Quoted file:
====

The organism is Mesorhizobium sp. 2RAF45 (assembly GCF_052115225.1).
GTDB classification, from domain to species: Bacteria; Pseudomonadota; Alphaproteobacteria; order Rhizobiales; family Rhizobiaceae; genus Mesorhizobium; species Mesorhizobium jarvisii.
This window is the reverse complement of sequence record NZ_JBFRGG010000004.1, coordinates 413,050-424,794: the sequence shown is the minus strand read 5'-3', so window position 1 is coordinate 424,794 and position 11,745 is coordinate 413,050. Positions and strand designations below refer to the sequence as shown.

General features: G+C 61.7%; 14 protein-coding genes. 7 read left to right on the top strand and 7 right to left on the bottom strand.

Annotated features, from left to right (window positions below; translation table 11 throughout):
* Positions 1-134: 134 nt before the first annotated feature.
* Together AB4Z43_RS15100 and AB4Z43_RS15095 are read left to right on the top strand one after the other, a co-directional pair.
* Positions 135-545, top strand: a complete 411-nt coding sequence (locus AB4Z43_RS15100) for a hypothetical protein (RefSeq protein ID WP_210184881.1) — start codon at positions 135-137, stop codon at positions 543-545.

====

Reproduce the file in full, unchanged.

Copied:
The organism is Mesorhizobium sp. 2RAF45 (assembly GCF_052115225.1).
GTDB classification, from domain to species: Bacteria; Pseudomonadota; Alphaproteobacteria; order Rhizobiales; family Rhizobiaceae; genus Mesorhizobium; species Mesorhizobium jarvisii.
This window is the reverse complement of sequence record NZ_JBFRGG010000004.1, coordinates 413,050-424,794: the sequence shown is the minus strand read 5'-3', so window position 1 is coordinate 424,794 and position 11,745 is coordinate 413,050. Positions and strand designations below refer to the sequence as shown.

General features: G+C 61.7%; 14 protein-coding genes. 7 read left to right on the top strand and 7 right to left on the bottom strand.

Annotated features, from left to right (window positions below; translation table 11 throughout):
* Positions 1-134: 134 nt before the first annotated feature.
* Together AB4Z43_RS15100 and AB4Z43_RS15095 are read left to right on the top strand one after the other, a co-directional pair.
* Positions 135-545, top strand: a complete 411-nt coding sequence (locus AB4Z43_RS15100) for a hypothetical protein (RefSeq protein ID WP_210184881.1) — start codon at positions 135-137, stop codon at positions 543-545.